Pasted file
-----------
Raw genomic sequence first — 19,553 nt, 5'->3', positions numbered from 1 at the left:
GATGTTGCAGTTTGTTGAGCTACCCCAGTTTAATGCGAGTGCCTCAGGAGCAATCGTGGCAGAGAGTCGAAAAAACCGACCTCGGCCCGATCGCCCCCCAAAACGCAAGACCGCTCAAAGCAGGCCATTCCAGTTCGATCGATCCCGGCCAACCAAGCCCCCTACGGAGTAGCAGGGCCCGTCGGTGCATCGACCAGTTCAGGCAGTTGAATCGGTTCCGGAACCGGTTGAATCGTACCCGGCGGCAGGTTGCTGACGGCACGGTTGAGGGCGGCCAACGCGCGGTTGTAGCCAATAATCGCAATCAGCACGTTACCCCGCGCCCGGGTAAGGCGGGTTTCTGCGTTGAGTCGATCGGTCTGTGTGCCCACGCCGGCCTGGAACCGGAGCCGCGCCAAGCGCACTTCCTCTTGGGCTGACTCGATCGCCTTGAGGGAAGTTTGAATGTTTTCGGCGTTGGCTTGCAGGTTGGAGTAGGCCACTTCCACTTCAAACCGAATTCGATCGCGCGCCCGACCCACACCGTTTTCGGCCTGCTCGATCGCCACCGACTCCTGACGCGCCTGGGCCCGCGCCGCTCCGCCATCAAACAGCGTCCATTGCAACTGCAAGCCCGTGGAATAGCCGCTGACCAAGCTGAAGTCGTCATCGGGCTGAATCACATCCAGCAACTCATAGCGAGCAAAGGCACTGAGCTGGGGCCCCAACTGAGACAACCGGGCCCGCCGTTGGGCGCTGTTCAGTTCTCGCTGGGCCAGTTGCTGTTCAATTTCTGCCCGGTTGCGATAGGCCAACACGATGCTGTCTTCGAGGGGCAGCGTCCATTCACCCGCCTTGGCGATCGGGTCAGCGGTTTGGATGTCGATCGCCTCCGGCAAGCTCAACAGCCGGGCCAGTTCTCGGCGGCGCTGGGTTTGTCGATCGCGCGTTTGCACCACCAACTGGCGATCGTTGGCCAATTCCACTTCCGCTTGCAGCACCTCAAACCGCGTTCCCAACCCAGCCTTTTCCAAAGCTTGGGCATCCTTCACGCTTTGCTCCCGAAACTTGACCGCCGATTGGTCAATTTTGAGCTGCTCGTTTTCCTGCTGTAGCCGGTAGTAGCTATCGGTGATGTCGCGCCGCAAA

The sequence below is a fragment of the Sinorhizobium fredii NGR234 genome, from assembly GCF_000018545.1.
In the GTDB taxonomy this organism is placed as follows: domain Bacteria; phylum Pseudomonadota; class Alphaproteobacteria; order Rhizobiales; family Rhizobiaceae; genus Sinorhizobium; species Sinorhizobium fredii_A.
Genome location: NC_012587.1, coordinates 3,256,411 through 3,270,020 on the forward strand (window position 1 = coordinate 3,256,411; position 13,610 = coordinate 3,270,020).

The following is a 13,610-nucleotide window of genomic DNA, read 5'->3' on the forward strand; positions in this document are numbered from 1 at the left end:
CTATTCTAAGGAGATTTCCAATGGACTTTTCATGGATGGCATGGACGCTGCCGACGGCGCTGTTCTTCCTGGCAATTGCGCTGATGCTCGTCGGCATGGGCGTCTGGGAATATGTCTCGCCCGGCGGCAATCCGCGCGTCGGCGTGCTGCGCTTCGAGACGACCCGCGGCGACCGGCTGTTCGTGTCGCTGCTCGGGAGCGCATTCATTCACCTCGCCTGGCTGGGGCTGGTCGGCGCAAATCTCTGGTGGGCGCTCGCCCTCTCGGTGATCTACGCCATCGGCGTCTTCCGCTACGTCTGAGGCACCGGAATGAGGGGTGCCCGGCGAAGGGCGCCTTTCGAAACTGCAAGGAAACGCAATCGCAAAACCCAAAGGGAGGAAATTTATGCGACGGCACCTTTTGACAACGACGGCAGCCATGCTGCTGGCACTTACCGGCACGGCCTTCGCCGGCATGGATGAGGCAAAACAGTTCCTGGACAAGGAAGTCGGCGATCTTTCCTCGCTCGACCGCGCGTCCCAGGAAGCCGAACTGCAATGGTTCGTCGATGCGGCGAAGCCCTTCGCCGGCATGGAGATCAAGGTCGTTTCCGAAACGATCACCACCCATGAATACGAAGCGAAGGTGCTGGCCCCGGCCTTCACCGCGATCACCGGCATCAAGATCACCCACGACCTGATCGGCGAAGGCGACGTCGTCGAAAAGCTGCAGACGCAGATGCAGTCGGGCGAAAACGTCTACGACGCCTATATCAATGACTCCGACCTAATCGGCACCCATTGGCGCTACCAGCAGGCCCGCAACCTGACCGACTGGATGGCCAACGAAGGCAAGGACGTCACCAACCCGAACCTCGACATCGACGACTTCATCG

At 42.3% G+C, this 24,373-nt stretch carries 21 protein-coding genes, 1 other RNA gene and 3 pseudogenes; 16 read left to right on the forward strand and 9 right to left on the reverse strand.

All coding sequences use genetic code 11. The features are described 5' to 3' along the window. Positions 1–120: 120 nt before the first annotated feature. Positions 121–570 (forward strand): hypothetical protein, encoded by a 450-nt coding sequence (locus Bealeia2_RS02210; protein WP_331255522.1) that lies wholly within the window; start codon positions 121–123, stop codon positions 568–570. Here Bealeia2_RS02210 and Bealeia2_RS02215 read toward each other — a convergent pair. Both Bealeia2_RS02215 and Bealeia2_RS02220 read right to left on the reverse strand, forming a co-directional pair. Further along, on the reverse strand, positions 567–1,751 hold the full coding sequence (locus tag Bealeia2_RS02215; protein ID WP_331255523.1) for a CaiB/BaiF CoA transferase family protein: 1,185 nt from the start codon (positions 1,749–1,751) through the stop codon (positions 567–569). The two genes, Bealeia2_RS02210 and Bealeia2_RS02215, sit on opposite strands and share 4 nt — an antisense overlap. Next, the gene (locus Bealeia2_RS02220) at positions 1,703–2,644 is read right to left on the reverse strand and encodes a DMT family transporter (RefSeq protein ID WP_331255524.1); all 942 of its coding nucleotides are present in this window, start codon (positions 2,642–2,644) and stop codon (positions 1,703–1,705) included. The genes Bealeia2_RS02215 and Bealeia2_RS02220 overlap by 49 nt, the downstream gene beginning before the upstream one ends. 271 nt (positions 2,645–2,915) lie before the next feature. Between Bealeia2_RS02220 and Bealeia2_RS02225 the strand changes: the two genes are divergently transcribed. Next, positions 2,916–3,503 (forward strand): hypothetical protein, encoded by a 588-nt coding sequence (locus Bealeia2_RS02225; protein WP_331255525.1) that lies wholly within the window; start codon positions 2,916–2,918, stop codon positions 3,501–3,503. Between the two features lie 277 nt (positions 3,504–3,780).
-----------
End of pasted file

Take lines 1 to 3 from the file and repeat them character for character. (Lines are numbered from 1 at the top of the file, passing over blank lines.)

Raw genomic sequence first — 19,553 nt, 5'->3', positions numbered from 1 at the left:
GATGTTGCAGTTTGTTGAGCTACCCCAGTTTAATGCGAGTGCCTCAGGAGCAATCGTGGCAGAGAGTCGAAAAAACCGACCTCGGCCCGATCGCCCCCCAAAACGCAAGACCGCTCAAAGCAGGCCATTCCAGTTCGATCGATCCCGGCCAACCAAGCCCCCTACGGAGTAGCAGGGCCCGTCGGTGCATCGACCAGTTCAGGCAGTTGAATCGGTTCCGGAACCGGTTGAATCGTACCCGGCGGCAGGTTGCTGACGGCACGGTTGAGGGCGGCCAACGCGCGGTTGTAGCCAATAATCGCAATCAGCACGTTACCCCGCGCCCGGGTAAGGCGGGTTTCTGCGTTGAGTCGATCGGTCTGTGTGCCCACGCCGGCCTGGAACCGGAGCCGCGCCAAGCGCACTTCCTCTTGGGCTGACTCGATCGCCTTGAGGGAAGTTTGAATGTTTTCGGCGTTGGCTTGCAGGTTGGAGTAGGCCACTTCCACTTCAAACCGAATTCGATCGCGCGCCCGACCCACACCGTTTTCGGCCTGCTCGATCGCCACCGACTCCTGACGCGCCTGGGCCCGCGCCGCTCCGCCATCAAACAGCGTCCATTGCAACTGCAAGCCCGTGGAATAGCCGCTGACCAAGCTGAAGTCGTCATCGGGCTGAATCACATCCAGCAACTCATAGCGAGCAAAGGCACTGAGCTGGGGCCCCAACTGAGACAACCGGGCCCGCCGTTGGGCGCTGTTCAGTTCTCGCTGGGCCAGTTGCTGTTCAATTTCTGCCCGGTTGCGATAGGCCAACACGATGCTGTCTTCGAGGGGCAGCGTCCATTCACCCGCCTTGGCGATCGGGTCAGCGGTTTGGATGTCGATCGCCTCCGGCAAGCTCAACAGCCGGGCCAGTTCTCGGCGGCGCTGGGTTTGTCGATCGCGCGTTTGCACCACCAACTGGCGATCGTTGGCCAATTCCACTTCCGCTTGCAGCACCTCAAACCGCGTTCCCAACCCAGCCTTTTCCAAAGCTTGGGCATCCTTCACGCTTTGCTCCCGAAACTTGACCGCCGATTGGTCAATTTTGAGCTGCTCGTTTTCCTGCTGTAGCCGGTAGTAGCTATCGGTGATGTCGCGCCGCAAA

The sequence below is a fragment of the Sinorhizobium fredii NGR234 genome, from assembly GCF_000018545.1.